- Enterprise plus. A monthly subscription that provides IBM’s highest performance and isolation capabilities (aimed at deployments in regulated industries, and other demanding use cases); limited availability today, General Availability in 1H 2018.
- Remote Peer. Allows customers to install peers, in a location of their own choosing, that integrate with the IBM Blockchain Platform.
IBM sees blockchain as a solution to a business process problem, but acknowledges that its implementation potentially brings a lot of business model change (compared with more ‘traditional’ technology change projects). In order for customers to achieve meaningful ROI and build the case for blockchain implementation (both within their own organisations, and across the members of their business networks), IBM’s engagement experience has led it to recommend they start with a process around which there’s already an existing change agenda in place (which blockchain can accelerate), then test for blockchain affinity, and if successful then capitalise by assembling and embedding blockchain skills for future projects. In support of the blockchain skills agenda, IBM has committed to making a range of resources (including software, training and professional partnership) available to more than 1,000 universities through an IBM Academic initiative.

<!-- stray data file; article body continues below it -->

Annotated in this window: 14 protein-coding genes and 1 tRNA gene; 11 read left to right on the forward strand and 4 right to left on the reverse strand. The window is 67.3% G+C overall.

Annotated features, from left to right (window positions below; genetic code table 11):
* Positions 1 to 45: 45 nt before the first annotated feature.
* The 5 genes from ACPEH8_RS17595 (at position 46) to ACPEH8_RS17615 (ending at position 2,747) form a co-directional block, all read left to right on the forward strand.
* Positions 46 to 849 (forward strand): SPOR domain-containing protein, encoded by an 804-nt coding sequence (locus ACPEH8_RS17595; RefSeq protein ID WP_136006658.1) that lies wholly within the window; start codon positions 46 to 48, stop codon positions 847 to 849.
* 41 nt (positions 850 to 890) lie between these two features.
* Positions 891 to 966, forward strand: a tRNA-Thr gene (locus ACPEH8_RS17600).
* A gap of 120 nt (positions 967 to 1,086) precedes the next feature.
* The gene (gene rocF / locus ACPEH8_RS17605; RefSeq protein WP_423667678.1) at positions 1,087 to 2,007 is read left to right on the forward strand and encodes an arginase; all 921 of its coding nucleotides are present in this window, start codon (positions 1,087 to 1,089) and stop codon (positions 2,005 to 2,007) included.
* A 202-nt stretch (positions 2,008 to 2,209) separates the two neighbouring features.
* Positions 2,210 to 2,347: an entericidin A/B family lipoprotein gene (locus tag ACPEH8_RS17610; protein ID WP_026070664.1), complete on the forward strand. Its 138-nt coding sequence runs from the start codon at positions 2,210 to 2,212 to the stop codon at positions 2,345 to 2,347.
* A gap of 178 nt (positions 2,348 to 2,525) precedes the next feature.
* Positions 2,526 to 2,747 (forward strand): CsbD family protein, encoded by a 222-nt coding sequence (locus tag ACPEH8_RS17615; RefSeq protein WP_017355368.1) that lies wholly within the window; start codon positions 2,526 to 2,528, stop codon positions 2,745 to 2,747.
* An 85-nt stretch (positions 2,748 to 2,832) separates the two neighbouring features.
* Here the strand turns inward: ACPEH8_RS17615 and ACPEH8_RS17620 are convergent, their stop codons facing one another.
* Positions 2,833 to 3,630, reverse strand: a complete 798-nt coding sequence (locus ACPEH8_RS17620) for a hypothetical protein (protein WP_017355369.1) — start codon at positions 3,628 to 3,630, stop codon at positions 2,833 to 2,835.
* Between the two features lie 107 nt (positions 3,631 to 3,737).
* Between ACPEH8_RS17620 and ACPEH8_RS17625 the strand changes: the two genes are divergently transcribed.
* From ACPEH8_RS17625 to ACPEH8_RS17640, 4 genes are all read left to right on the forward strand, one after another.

IBM is currently seeing the most interest in blockchain technology from insurance, construction (such as in recording agreements, sourcing of materials, etc.), government, healthcare, retail and manufacturing (ethical sourcing, asset provenance) sectors. It’s also working with financial services companies, but notes that – beyond the world of cryptocurrency start-ups – the regulatory environment there is attenuating fintech innovation. Nevertheless there is interest in blockchain projects that reduce uncertainty and risk; and which eliminate inefficiencies, streamline business processes, and create new business models.
The company is seeing three distinct patterns of interest in, and adoption of, its Blockchain Platform emerge. Some interest revolves around end-to-end cross-organisational processes that comprise both private and public / shared components, which can be supported through deployments integrating IBM Business Process Manager and IBM Blockchain Platform (utilising channels for privacy). Other use cases require smart contract /chaincode automation (for which the IBM Blockchain Platform’s integration with IBM Operational Decision Manager comes to the fore, with the use of a Domain Specific Language to improve business-owner understanding and governance of smart contracts).